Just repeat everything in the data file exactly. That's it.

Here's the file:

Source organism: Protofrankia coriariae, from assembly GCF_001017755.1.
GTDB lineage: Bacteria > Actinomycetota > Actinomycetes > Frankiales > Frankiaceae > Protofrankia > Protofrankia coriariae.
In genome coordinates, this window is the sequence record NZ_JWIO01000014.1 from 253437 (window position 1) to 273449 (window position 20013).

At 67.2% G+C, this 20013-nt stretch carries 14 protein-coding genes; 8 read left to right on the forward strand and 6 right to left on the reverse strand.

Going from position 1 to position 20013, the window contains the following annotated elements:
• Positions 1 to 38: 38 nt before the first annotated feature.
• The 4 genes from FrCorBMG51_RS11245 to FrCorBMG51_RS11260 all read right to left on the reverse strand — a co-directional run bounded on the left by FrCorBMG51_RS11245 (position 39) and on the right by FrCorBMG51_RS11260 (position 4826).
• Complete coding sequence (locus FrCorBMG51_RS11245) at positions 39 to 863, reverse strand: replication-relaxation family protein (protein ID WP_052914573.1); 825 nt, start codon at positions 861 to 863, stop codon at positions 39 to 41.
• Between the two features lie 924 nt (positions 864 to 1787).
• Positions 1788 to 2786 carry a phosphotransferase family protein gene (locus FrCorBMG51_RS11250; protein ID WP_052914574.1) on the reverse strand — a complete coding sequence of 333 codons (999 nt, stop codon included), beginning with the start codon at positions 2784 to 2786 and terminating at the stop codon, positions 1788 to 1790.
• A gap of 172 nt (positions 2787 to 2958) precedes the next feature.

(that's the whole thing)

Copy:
Source organism: Protofrankia coriariae, from assembly GCF_001017755.1.
GTDB lineage: Bacteria > Actinomycetota > Actinomycetes > Frankiales > Frankiaceae > Protofrankia > Protofrankia coriariae.
In genome coordinates, this window is the sequence record NZ_JWIO01000014.1 from 253437 (window position 1) to 273449 (window position 20013).

At 67.2% G+C, this 20013-nt stretch carries 14 protein-coding genes; 8 read left to right on the forward strand and 6 right to left on the reverse strand.

Going from position 1 to position 20013, the window contains the following annotated elements:
• Positions 1 to 38: 38 nt before the first annotated feature.
• The 4 genes from FrCorBMG51_RS11245 to FrCorBMG51_RS11260 all read right to left on the reverse strand — a co-directional run bounded on the left by FrCorBMG51_RS11245 (position 39) and on the right by FrCorBMG51_RS11260 (position 4826).
• Complete coding sequence (locus FrCorBMG51_RS11245) at positions 39 to 863, reverse strand: replication-relaxation family protein (protein ID WP_052914573.1); 825 nt, start codon at positions 861 to 863, stop codon at positions 39 to 41.
• Between the two features lie 924 nt (positions 864 to 1787).
• Positions 1788 to 2786 carry a phosphotransferase family protein gene (locus FrCorBMG51_RS11250; protein ID WP_052914574.1) on the reverse strand — a complete coding sequence of 333 codons (999 nt, stop codon included), beginning with the start codon at positions 2784 to 2786 and terminating at the stop codon, positions 1788 to 1790.
• A gap of 172 nt (positions 2787 to 2958) precedes the next feature.